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Politics and Government

Billionaire Phil Anschutz appeals dismissal of his lawsuit seeking $8 million Colorado tax refund

Phil and Nancy Anschutz argue that changes to federal tax law made through the CARES Act entitle them to claim a refund on their 2018 state income tax bill

The Ralph L. Carr Colorado Judicial Center in Denver, home of the Colorado Supreme Court, the Colorado Court of Appeals and the Colorado attorney general's office. (Jeremy Martinez, Special to The Colorado Sun - file photo)
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Colorado billionaire Phil Anschutz and his wife, Nancy, want a state appeals court to revive their lawsuit seeking a nearly $8 million tax refund.

Phil Anschutz, who controls a vast business empire, has an estimated net worth of more than $10 billion.

The Anschutzes argue that changes to federal tax law made through the CARES Act, Congress’ 2020 pandemic response bill, also changed Colorado’s tax law, entitling them to claim a refund on their 2018 state income tax bill.

However, Denver District Judge J. Eric Elliff dismissed the case as he sided with the Colorado Department of Revenue in a ruling issued earlier this month. Elliff concluded that it was reasonable for state tax officials to interpret the state’s tax laws as incorporating changes to federal tax laws strictly on a forward-looking basis.

Attorneys for the Anschutzes filed notice of their appeal last week. They want the Colorado Court of Appeals to determine if Elliff was wrong to grant the state’s motion to dismiss the case.

TODAY’S UNDERWRITER

Part of what influenced Elliff’s thinking were the implications of the state having to send out numerous refund checks for prior tax years if he were to agree with the Anschutzes’ interpretation, which the judge described as “wanting.”

Elliff noted “the unavoidable reality of plaintiffs’ interpretation is that the refund associated with the prior tax year would have to be borne by the one in which it was claimed. Plaintiffs are asking for a check, and that money has to come from somewhere.”

Because of Colorado’s Taxpayer’s Bill of Rights, that could “create surprise cost burdens for future years by draining available reserves and necessitating reserve increases, jeopardizing budgetary planning efforts by forcing the state to dedicate a portion of its spending capacity on replenishing the refund reserve at the expense of other state projects.”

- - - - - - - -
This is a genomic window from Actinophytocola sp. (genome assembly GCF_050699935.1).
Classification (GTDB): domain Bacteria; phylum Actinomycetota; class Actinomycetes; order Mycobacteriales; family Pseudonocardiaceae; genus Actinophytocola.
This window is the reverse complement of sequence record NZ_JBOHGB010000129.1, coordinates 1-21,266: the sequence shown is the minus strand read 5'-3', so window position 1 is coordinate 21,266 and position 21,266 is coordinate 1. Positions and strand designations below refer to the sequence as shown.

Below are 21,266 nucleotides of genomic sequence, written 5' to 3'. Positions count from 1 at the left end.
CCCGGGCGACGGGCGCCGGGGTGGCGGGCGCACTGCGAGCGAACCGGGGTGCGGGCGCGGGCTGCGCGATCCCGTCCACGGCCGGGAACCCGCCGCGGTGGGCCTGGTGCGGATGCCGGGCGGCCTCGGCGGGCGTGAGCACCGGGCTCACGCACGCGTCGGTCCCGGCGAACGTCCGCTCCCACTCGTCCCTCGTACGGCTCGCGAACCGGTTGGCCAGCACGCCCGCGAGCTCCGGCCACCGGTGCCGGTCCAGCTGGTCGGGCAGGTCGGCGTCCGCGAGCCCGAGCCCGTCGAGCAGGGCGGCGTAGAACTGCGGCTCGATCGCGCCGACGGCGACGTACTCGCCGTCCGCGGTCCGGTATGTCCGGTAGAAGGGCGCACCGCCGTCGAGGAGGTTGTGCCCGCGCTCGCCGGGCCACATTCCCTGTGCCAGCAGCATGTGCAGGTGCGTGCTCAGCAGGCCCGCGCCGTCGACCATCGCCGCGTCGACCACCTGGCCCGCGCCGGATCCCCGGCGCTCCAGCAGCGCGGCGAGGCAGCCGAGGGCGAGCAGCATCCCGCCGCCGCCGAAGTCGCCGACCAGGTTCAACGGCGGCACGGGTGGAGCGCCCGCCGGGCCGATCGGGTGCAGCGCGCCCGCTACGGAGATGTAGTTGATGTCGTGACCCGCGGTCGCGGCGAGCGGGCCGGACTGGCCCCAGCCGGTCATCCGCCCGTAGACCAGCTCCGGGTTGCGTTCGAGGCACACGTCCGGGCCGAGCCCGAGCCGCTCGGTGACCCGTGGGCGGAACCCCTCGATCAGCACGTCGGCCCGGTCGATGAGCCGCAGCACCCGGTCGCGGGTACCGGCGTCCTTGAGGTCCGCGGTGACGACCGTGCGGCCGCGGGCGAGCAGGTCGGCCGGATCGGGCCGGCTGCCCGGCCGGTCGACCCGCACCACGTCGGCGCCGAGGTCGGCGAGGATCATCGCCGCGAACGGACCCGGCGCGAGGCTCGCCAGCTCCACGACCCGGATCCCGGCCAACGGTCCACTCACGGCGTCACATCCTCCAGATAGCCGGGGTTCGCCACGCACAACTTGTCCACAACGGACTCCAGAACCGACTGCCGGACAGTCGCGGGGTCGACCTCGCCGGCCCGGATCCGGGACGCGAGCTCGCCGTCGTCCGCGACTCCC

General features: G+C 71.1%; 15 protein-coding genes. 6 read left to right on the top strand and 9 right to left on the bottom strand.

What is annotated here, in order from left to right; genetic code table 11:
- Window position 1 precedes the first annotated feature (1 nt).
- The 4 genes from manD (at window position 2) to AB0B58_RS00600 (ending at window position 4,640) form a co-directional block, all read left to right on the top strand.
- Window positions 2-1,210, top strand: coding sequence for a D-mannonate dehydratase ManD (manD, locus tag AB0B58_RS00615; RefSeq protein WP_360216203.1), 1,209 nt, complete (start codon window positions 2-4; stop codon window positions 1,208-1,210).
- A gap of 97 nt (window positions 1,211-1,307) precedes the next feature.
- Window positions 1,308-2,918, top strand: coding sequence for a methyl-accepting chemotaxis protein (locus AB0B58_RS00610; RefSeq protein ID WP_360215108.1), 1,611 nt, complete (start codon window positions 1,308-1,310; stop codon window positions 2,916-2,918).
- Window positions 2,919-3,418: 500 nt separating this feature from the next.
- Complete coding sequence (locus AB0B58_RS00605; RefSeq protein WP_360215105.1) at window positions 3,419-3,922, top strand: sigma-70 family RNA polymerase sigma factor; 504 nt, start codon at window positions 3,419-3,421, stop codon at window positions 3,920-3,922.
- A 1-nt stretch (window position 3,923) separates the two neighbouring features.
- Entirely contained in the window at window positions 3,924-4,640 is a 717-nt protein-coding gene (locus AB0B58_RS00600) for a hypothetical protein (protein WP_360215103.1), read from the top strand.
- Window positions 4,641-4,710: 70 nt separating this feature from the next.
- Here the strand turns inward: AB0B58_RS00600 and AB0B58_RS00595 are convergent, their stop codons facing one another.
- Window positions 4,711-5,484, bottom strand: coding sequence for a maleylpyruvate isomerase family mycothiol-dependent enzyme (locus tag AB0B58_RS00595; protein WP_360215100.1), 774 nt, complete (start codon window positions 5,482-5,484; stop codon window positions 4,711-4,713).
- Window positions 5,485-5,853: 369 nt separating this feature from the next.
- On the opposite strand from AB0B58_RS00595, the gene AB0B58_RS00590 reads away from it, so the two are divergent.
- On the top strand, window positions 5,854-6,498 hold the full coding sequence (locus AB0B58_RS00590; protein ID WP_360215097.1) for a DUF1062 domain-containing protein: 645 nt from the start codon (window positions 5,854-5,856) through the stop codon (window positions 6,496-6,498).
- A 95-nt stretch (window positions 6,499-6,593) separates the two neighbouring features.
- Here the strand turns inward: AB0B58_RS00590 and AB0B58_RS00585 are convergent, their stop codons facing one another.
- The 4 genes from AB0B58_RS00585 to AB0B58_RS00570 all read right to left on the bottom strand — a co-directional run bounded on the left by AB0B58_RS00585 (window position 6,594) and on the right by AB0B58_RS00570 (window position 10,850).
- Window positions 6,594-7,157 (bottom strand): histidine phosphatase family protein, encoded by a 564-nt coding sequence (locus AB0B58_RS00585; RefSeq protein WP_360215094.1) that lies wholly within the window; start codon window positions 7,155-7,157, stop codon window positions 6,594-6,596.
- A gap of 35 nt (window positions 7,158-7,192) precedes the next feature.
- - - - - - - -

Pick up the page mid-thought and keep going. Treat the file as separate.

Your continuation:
The judge also pointed out that state lawmakers relied on the Department of Revenue’s rules last year that explicitly interpret state law to mean that changes to federal tax laws are only incorporated into state tax laws on a prospective basis. Those rules are what the Anschutzes have challenged in their lawsuit.

The Anschutzes claimed a business loss in their 2018 tax return, but federal tax law at the time limited the amount in business losses that could be deducted from someone’s taxable income.

However, the CARES Act, passed in March 2020, included changes to federal tax law that suspended the limits on so-called “excess business losses,” not just for the 2020 tax year, but also the 2018 and 2019 tax years. 

Phil Anschutz’s business holdings are wide-ranging. They include oil and gas interests in Colorado, Wyoming and Utah through Anschutz Exploration Corporation. He also has ownership interest through Anschutz Entertainment Group in events like Coachella as well as various sports teams and arenas, like the Los Angeles Kings, and the stadium they play in, the Staples Center. 

In Colorado, Phil Anschutz owns The Broadmoor hotel and resort in Colorado Springs, as well as several media outlets, including The Gazette, based in Colorado Springs, and Colorado Politics.

Though the $8 million refund is just a fraction of the Anschutzes’ estimated wealth, Elliff concluded that the total cost to the state for issuing refund checks for prior tax years could cause fiscal trouble.

“The significance of the expenditure associated with issuing refunds, consistent with (the Anschutzes’) interpretation, to all those who would qualify seems highly problematic, compounded by the fact that it was neither the Colorado legislature nor the voters who mandated this expenditure,” Elliff wrote.


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